In sum, parties have the right to present a meaningful case; both the parties and the court should ensure that the critical team members on both sides are present.

Preserving the Right to Present Live Witnesses

Most trial lawyers believe that having their witnesses live in the courtroom is critical. And before the pandemic, most attorneys believed they had a right to present live witnesses and that the inability to do so would have warranted a continuance. That has changed since the pandemic began, as the right to appear for trial in person has been a frequent subject of dispute.

Under Federal Rule of Civil Procedure 43(a), witnesses must testify in open court, but there is an exception that permits contemporaneous transmission of testimony from a remote location “for good cause in compelling circumstances.” Relatedly, Federal Rule of Civil Procedure 77(b) states that every trial must be conducted in open court “so far as convenient.” Thus, the Rules appear to prefer in-person testimony in a normal courtroom, but also permit remote testimony in exceptional circumstances. Before the pandemic, cases were scarce where the “exceptional circumstance” requirement was met. Since the pandemic began, however, several courts have held that remote testimony is permissible, citing the “compelling circumstances” exception to Rule 43. See, e.g., In re RFC & ResCap Liquidating Tr. Action, 444 F. Supp. 3d 967, 971 (D. Minn. 2020); Vitamins Online, Inc. v. HeartWise, Inc., No. 2:13-CV-00982-DAK, 2020 WL 3452872, at *9 (D. Utah June 24, 2020).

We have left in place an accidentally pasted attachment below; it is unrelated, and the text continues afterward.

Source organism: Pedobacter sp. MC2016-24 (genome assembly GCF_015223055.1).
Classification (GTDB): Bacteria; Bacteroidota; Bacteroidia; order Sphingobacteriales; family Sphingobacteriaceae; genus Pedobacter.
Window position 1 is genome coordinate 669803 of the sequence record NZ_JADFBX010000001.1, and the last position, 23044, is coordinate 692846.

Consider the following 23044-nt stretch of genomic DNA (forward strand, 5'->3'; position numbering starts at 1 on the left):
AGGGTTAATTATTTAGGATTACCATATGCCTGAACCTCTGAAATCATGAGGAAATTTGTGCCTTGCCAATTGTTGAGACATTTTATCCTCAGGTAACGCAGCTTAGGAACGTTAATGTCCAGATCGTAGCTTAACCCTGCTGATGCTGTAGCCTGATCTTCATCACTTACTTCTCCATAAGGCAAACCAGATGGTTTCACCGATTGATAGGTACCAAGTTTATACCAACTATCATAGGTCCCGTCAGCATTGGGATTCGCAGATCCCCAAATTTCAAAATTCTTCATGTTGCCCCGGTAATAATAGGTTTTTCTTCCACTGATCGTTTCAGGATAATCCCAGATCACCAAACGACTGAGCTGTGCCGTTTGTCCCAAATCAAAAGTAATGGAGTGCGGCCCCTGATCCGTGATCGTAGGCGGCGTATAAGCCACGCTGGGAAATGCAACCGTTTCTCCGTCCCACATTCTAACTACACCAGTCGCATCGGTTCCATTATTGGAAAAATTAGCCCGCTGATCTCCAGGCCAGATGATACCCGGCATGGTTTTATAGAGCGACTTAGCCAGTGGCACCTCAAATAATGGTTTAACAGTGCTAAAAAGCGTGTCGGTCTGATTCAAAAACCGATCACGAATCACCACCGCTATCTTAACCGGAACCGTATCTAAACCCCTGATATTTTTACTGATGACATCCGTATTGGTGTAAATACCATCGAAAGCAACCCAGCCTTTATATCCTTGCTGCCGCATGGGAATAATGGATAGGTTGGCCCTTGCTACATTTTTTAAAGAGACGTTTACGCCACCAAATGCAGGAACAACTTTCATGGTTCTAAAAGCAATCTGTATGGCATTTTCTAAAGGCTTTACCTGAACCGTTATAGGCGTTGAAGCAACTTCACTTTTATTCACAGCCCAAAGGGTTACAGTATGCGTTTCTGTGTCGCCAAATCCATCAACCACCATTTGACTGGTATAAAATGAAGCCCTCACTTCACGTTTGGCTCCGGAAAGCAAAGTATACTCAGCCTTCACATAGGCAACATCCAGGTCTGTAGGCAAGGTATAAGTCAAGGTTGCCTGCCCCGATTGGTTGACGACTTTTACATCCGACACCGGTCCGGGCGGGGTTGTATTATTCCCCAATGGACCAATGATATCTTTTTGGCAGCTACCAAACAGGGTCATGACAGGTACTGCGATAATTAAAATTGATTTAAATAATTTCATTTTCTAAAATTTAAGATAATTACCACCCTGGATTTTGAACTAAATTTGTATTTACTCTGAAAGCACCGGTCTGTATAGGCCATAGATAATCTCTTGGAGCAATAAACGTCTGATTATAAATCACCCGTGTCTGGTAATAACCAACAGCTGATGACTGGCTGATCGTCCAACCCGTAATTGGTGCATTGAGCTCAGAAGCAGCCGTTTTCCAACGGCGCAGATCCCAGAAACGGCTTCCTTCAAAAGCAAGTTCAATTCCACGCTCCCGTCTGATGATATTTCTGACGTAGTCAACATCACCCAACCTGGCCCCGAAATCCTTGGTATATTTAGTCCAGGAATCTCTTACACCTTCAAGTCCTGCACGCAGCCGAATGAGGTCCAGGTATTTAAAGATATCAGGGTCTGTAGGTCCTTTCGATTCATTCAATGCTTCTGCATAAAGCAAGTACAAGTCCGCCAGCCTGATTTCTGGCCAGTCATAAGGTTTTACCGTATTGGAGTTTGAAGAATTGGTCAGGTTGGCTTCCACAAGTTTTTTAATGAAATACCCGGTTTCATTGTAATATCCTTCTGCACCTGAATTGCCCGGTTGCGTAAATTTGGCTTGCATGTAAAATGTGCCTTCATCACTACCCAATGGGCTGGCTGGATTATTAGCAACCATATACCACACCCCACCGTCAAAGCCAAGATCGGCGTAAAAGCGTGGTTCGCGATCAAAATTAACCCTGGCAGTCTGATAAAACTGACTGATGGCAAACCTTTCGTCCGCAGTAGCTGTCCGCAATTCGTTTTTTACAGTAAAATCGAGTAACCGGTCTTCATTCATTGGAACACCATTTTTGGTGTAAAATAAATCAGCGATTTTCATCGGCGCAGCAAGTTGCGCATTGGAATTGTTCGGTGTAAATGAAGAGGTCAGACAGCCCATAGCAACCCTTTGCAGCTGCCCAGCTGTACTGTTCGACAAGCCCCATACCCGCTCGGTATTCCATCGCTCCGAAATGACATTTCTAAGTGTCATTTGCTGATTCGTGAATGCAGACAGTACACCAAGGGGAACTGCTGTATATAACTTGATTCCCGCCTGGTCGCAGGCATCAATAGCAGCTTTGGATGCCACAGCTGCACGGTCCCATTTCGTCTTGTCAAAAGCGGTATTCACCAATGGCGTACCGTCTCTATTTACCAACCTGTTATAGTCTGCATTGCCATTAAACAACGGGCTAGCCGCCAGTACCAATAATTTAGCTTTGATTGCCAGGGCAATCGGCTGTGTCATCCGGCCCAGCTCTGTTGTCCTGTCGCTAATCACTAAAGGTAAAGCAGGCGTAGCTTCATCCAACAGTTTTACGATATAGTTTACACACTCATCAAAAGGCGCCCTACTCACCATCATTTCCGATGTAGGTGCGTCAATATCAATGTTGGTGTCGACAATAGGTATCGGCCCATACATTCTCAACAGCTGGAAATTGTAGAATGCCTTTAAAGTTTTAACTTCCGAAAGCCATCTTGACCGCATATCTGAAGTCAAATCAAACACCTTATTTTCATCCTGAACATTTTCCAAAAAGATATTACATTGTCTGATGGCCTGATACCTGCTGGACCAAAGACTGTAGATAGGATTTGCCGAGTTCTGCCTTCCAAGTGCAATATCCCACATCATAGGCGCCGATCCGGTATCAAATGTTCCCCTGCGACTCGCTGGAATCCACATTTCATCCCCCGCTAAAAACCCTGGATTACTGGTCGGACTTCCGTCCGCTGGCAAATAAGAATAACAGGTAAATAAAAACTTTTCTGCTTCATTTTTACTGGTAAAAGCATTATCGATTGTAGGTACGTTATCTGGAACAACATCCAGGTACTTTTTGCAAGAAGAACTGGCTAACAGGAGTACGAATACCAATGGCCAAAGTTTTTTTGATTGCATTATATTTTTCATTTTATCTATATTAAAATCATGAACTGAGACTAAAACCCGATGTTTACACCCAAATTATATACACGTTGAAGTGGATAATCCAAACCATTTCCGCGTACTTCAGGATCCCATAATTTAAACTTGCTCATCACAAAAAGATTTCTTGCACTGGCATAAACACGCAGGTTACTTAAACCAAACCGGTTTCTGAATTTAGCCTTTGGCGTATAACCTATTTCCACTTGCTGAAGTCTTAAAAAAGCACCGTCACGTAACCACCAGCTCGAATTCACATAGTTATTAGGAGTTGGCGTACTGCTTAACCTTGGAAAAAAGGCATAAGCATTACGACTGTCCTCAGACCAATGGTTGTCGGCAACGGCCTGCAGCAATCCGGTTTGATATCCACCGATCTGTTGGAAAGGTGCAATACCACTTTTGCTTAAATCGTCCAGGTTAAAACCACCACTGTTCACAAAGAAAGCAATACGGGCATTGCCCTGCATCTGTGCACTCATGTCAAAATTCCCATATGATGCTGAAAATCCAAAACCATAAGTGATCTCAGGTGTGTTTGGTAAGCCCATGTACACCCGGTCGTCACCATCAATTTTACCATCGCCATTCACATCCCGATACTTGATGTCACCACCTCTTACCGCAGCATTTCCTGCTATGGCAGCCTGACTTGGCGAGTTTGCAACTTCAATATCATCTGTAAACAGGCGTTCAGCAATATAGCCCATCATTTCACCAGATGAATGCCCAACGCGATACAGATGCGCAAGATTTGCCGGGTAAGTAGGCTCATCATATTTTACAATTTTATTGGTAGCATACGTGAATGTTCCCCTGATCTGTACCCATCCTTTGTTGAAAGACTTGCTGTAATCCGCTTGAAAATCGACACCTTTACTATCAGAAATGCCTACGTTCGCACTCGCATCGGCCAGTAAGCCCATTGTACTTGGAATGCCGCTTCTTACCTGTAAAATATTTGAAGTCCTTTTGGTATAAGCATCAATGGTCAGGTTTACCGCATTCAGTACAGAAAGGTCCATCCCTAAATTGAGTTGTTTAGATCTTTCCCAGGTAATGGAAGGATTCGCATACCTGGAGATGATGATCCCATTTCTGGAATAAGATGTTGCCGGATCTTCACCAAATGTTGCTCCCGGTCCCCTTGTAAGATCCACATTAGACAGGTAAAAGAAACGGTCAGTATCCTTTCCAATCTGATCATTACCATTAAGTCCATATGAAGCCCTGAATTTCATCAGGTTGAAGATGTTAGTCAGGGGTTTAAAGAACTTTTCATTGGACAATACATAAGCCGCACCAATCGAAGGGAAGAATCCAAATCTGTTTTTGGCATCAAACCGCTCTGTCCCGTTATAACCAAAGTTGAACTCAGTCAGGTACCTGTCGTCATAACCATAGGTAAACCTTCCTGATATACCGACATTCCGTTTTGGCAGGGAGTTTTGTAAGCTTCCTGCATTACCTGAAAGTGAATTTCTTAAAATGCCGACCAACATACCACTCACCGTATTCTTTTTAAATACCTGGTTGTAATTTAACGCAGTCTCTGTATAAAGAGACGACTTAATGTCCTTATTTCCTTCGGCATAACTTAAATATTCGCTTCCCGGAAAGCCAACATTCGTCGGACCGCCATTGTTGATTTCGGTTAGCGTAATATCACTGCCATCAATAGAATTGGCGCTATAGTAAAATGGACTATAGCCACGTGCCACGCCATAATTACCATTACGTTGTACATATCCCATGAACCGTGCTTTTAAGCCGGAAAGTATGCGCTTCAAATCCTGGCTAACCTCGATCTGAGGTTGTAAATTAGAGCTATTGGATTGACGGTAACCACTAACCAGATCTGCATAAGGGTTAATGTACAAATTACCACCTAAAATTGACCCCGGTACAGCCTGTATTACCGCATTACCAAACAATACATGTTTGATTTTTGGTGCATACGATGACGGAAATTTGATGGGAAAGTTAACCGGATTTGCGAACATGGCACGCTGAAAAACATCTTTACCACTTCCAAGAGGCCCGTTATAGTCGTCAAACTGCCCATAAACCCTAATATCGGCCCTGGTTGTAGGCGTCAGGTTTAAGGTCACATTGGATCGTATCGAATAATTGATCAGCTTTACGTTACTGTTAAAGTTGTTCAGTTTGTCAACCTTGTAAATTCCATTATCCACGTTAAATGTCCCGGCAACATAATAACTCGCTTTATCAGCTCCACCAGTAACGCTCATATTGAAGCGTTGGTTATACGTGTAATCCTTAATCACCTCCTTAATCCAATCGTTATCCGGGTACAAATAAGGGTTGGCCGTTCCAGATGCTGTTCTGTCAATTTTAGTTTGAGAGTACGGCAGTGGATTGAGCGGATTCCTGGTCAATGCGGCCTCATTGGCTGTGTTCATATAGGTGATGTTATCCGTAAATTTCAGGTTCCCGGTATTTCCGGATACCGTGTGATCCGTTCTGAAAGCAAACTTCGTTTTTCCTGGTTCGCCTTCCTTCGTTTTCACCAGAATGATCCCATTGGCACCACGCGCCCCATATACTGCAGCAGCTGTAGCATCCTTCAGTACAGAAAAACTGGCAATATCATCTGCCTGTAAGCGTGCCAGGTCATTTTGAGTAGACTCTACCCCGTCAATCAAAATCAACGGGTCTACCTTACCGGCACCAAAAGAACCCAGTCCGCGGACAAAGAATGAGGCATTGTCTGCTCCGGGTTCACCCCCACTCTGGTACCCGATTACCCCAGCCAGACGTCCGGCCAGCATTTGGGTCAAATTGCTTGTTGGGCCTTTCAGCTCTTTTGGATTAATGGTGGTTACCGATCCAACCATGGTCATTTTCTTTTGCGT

This is a troublesome trend. Despite the growing body of authority that permits remote testimony of witnesses during the pandemic, significant scientific evidence suggests that witness testimony is less clearly communicated through remote transmission. As one recent evidence-based study reveals, significant nonverbal communication may be lost on jurors during video transmission. Vincent Denault & Miles L. Patterson, Justice and Nonverbal Communication in a Post-pandemic World: An Evidence-Based Commentary and Cautionary Statement for Lawyers and Judges, J. of Nonverbal Behavior (Aug. 9, 2020). Nonverbal communication includes much more than just whether the witness has a “tell” or is lying. It includes (1) displaying affect, such as anxiety or happiness; (2) revealing attitudes, such as interest, prejudice, or intimacy; (3) managing impressions, such as by acting competent or brave; (4) revealing physical or mental conditions, such as pain or mental disorder; and (5) exerting interpersonal control by, for example, displaying dominance. Id. Nonverbal communication also helps directly with communication of ideas, such as by way of gesturing. Id.

Unfortunately, some courts have brushed aside concerns about the limitations on communication of ideas by remote testimony. Gould Elecs. Inc. v. Livingston Cty. Rd. Comm’n, 470 F. Supp. 3d 735, 743 (E.D. Mich. 2020). But it is reasonable to question whether judicial intuition about the effectiveness of remote communication should be preferred over the scientific evidence provided by experts.